No one takes notice when Michael Schiel walks into a store or other public place, he said.

“No one looks at me,” Schiel said. “But if a black person walks in, everyone stiffens up.”

It is just one example of the sort of racism black people encounter daily, he said.

For Schiel, 28, of Amity Township, the Memorial Day death of George Floyd and nationwide reaction are a call to action.

Floyd, a black man, died while a white Minneapolis officer restrained him by kneeling on his neck. Floyd's death sparked calls for an end to racism and changes to what many see as a racially biased criminal justice system.

“I just want there to be equality for everyone,” Schiel said. “White privilege is a real thing. I have privilege that African Americans do not.”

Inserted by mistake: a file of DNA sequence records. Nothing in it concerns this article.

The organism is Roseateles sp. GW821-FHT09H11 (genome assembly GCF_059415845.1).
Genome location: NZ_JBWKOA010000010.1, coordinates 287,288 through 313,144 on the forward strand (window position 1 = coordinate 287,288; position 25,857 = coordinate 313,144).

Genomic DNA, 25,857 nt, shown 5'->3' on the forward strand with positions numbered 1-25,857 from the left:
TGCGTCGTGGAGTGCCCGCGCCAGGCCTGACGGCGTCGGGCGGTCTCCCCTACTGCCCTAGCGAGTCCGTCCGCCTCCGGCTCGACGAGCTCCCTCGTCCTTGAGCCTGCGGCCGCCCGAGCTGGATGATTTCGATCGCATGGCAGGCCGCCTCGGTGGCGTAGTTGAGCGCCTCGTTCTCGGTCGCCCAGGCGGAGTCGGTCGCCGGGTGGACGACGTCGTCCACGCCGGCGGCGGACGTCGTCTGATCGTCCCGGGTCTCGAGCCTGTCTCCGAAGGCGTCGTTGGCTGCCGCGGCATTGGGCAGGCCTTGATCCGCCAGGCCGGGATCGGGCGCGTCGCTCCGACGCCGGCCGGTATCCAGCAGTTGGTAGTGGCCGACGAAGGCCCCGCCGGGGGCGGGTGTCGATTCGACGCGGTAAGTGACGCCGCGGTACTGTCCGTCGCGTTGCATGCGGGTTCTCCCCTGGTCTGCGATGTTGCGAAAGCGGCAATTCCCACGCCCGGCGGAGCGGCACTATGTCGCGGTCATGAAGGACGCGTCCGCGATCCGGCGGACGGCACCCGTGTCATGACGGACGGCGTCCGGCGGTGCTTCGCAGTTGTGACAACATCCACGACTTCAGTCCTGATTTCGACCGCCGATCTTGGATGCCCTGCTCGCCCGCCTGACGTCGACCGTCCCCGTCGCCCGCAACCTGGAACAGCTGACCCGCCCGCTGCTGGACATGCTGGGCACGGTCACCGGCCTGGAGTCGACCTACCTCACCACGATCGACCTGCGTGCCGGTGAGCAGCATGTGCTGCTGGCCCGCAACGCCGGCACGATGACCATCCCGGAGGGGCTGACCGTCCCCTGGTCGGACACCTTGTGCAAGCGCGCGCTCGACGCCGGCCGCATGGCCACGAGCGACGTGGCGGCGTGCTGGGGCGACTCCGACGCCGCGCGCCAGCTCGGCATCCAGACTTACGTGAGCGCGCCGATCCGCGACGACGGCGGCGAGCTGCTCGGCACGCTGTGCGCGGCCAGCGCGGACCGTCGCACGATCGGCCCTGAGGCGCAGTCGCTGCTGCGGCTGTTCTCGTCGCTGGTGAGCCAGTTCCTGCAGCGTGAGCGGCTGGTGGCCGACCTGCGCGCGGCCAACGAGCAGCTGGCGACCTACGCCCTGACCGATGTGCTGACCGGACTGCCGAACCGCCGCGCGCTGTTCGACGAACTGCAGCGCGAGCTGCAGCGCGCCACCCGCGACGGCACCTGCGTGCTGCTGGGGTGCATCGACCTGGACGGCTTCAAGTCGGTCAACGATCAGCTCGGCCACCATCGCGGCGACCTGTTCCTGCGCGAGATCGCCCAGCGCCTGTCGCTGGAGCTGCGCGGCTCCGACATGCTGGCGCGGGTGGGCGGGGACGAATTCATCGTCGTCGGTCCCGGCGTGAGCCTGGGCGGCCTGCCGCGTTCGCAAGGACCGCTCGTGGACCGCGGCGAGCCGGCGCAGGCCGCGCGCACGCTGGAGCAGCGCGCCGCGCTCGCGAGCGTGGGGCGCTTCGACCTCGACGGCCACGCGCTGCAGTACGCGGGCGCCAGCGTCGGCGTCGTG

Schiel said he was inspired by a peaceful protest in Boyertown in support of the Black Lives Matter movement and wanted to bring a similar event to nearby Birdsboro.

He joined forces with Jenna Marie Erb and Nicole Brown, both of Birdsboro, in organizing We Stand With You, after learning the women also were planning a peaceful event for the borough.

Held Sunday, the solidarity event drew about 150 people who lined the sidewalk on Main Street, standing in silence for three hours.

Schiel said the June 7 event was an opportunity to make a statement of support.

“This is right in our backyard,” he said. “We had parents of children in the Daniel Boone School District tell us their children are the victims of racial slurs.”

Racism and discrimination are not just found in big cities, he said, and neither should the response be.

“In a small town, it is more impactful than just seeing it on the news,” he said of the silent protest.

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